Science Friday: How do salmon and steelhead in the ocean find their way home?

In Science Friday by John McMillan1 Comment

Another week of steelhead science!

Have you ever wondered how salmon and steelhead navigate in the big blue? It’s not like there is a road map, or a GPS – or is there?

Today, we dive into a recent study by Lewis C. Naisbett-Jones and several co-authors (study link here: https://jeb.biologists.org/content/223/10/jeb222091) that investigates the mechanisms underlying the salmon’s navigation abilities. 

Many animals use the Earth’s magnetic field to orient and navigate their movements and research on salmon indicates they are also using magnetic cues to find their path in the ocean. For salmon however, the exact mechanisms are still largely unknown, which is why this week’s study is so interesting.

steelhead smolt by John McMillan
Steelhead smolt. Image: John McMillan/Trout Unlimited.

The author’s conducted an experiment to better understand this question. They subjected juvenile Chinook salmon to a brief but strong magnetic pulse that reversed the polarity of magnetic particles. Because salmon are believed to use the magnetic field as a “map,” a reversal in polarity should affect the fish’s ability to navigate. They also used a control group of salmon that were not exposed to the magnetic pulse, and then compared how the two groups of fish behaved when the magnetic field was unaltered and after they received a pulse.

Here is what they found.

In the unaltered field, which represents the normal magnetic field, there was no difference in the orientation of the pulsed or un-pulsed groups of juvenile Chinook salmon.

However, the two groups of fish behaved very differently after the magnetic map was reversed. In that situation, the un-pulsed control fish were oriented randomly in nearly all directions, because they were essentially lost with the new map. In contrast, the pulsed fish responded by orienting in the same direction, indicating that reversed polarity did influence the salmon’s internal magnetic map.

The authors suggest the difference in behavior could be influenced by magnetite, which was altered by the magnetic pulse. Magnetite is one of the main iron ores and because it is attracted to a magnet, it could help explain why reversing the polarity changed the orientation of the fish.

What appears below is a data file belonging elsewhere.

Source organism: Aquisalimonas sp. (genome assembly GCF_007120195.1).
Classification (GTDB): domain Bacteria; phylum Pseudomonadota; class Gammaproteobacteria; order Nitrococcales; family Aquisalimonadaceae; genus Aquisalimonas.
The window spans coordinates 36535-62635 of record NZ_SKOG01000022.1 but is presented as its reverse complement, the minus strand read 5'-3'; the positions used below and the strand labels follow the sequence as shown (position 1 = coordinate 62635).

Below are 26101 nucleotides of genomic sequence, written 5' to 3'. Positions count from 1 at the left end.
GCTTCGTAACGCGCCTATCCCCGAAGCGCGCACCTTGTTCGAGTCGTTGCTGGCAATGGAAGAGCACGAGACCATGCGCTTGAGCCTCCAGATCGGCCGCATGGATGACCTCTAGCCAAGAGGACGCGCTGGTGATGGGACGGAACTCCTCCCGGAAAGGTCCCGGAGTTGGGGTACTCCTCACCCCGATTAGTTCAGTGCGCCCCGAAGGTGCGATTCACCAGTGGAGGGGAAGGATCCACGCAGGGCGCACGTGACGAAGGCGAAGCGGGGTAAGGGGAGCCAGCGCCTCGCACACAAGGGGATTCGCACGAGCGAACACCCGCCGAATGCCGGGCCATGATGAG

Regardless of the exact mechanism, this study highlights the potential complexity underlying the navigation abilities of salmonids in the open ocean. Of course, once salmon reach nearshore areas they begin to increasingly rely on differences in chemical “scents” that are provided by freshwater inputs like rivers. They then home into those scents to find their natal river.

In this context, the magnetic field provides a map for the fish to follow in the open ocean, but as they get closer to home, they rely more on smell to pinpoint exactly which river they want to return to.It will be interesting to see what happens in the coming decades with this type of work, because the earth’s north pole is rapidly shifting towards Siberia. It is unknown how the changing location of the north pole could influence the navigation of salmon, but research like we reviewed today should help illuminate how the salmon will respond.

Comments

  1. I started fishing salmonids as a kid in California in the 1940’s. Had an uncle who ran his salmon trawler out of Sausalito when he returned from the South Pacific after WW II. I joined in the battle to stop the dam on the Mainstem of the Eel at Dos Rios in the late 1960’s. A large portion of the Eel River was being diverted to the East Fork of the Russian River at the Potter Valley Project’s Cape Horn Dam.

    We argued for years that Eel River salmon were ending up at the base of Coyote Dam on the Russian River trying to reach their Eel River spawning & rearing streams. I had met a fisher in Santa Rosa who told me about catching Eel River steelhead in the Russian River. Turns out enough of diverted Eel River water reaches the Pacific Ocean at Jenner so that Eel River salmonids make that turn up the Russian thinking it’s the Eel. It’s the scents in the “water” & salmonids know it.

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